Then, on top of all that, they’ve also good the feel-good content that people love to share, showing happy kids and families dunking the cookies into a glass of milk. In some cases they add influencer marketing into these videos, too, for some extra visibility.
All their videos, though, are short– and there’s a lot of them. They’re using the scale-oriented strategy that we regularly discuss here on the Shakr blog, relying on short-enough-to-get-views but frequent-enough-to-stay-relevant videos to maximize their engagement on social media.
Note that this doesn’t mean that they’re only creating video content; the videos are mixed in between even more image-oriented posts. The videos are frequent enough, however, that they help grab user attention in otherwise static feeds and can help the brand bump up its placements in the algorithm.
How To Adapt This Strategy For Your Brand
Oreo is a big company, and they’re nearly guaranteed to have enormous marketing teams. That doesn’t mean, however, that this strategy will only work for them, because that’s just not the case.
We created Shakr so that we could help even the smallest brands quickly create high quality, engaging videos that feel personalized to your audience and that scale well. You can take a single video template, upload some clips, and make small tweaks to have three different videos in a matter of minutes. There’s a reason we’re always talking about the road to 1000 videos in a year, and it’s because an unprecedented number of videos are now needed more than ever before.
To get started, map out a few simple ideas of different types of videos you might want to create. This can include the following:
- Fun product videos
- Video tutorials and how-to content
- Brand-building content
- Sales announcements
- UGC contest announcements
- Hashtag campaign content
Once you do this, collect a number of video clips and images, creating new ones if you need to. Graphic design software like Snappa can help with this, and increasing numbers of marketing videos are now shot with iPhones, so don’t get intimidated here. You’ll likely be able to use many of the images and video clips multiple times over in different combinations to create a large number videos quickly.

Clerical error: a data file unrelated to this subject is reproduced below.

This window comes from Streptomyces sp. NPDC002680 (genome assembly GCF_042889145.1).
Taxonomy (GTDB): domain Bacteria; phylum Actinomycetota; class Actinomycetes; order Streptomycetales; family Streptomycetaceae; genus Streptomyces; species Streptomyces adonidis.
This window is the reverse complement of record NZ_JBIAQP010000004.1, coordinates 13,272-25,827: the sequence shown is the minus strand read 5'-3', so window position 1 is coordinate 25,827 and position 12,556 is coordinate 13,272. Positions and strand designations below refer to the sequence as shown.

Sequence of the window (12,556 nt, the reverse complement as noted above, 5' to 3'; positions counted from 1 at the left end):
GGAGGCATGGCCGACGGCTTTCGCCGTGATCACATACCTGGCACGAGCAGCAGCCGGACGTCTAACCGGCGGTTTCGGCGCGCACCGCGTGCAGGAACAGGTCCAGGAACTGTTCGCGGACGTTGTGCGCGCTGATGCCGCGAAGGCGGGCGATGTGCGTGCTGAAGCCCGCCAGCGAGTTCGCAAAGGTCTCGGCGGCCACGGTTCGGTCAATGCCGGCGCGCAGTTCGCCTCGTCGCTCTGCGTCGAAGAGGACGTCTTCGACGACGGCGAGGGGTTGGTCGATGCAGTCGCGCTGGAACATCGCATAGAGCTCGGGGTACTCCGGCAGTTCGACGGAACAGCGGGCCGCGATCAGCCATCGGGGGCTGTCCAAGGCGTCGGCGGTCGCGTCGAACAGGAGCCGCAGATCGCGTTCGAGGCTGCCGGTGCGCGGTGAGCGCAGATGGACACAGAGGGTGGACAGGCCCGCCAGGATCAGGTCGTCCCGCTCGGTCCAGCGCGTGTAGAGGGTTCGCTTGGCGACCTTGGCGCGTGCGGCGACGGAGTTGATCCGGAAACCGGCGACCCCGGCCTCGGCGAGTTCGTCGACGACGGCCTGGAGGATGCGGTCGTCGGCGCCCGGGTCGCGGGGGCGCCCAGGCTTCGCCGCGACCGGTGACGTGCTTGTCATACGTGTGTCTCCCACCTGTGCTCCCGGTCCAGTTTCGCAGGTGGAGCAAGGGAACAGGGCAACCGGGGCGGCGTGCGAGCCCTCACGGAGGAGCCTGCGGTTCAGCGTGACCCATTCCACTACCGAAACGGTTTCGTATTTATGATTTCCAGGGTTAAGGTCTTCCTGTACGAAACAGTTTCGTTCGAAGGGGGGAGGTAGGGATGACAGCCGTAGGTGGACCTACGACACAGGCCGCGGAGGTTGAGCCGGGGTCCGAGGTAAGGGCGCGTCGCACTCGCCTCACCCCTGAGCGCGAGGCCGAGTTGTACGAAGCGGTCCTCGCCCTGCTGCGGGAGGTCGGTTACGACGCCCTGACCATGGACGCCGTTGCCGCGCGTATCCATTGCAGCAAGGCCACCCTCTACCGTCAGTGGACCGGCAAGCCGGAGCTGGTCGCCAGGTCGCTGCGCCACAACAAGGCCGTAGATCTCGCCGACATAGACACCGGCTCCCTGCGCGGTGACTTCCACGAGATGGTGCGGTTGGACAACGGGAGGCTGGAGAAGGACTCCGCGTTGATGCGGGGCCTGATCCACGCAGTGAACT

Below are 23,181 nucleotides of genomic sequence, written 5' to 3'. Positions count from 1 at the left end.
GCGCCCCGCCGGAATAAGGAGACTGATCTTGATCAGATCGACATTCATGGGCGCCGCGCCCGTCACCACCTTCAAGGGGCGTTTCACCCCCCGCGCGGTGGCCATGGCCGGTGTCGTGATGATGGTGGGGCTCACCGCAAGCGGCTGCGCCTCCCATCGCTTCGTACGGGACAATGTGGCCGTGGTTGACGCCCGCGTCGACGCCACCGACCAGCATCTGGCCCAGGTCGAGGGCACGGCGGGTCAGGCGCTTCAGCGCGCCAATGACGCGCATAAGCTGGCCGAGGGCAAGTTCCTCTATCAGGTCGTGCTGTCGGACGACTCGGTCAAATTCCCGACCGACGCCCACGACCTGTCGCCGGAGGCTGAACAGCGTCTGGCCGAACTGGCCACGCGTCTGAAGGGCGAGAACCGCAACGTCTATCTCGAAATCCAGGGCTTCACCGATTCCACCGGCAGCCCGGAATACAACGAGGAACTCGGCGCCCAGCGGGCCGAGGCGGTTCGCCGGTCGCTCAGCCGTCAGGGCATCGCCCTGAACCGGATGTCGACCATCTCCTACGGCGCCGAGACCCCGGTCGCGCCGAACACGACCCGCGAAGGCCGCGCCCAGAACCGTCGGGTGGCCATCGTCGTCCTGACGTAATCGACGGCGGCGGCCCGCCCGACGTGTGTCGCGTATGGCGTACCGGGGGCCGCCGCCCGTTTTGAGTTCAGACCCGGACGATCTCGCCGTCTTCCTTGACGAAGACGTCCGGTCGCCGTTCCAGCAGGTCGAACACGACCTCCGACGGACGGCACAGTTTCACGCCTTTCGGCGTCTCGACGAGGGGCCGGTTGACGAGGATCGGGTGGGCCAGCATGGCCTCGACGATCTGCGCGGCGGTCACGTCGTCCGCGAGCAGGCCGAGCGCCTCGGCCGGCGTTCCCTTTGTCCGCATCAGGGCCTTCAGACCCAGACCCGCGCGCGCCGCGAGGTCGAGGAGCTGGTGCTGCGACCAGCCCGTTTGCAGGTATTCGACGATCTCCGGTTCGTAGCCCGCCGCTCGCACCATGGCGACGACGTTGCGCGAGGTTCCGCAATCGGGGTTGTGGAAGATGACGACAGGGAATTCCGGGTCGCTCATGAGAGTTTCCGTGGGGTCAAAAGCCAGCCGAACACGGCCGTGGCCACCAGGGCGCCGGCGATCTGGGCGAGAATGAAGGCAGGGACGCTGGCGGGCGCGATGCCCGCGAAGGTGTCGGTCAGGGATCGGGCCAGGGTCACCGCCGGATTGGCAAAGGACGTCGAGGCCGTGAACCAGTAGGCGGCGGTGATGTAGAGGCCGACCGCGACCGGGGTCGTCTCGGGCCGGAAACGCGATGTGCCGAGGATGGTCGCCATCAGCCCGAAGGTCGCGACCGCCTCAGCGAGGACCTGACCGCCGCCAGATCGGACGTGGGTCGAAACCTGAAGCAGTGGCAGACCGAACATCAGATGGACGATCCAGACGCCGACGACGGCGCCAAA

The final way to really succeed with this strategy is use social media scheduling software like Agorapulse (pictured below), Sprout Social, or Hootsuite. Once your videos are created, upload an even mix of the different types of content, with a minimum of one video per week per platform, not including Stories content (which should use video every other day at minimum).
This will keep your posts organized and ensure you’re getting the most out of the video content you worked so hard to create.
I’ve often heard several small businesses and clients express that they wish they could use a big-business strategy and execute it themselves. Sure, you may not be able to drop 2M on an influencer for your commercials, so there are limitations in marketing, but social video marketing isn’t one of them.
Social video marketing is accessible, it just needs to be scalable, too. The right tools and strategies are key here, so understand what your audience needs, get your content ready, and start creating and publishing.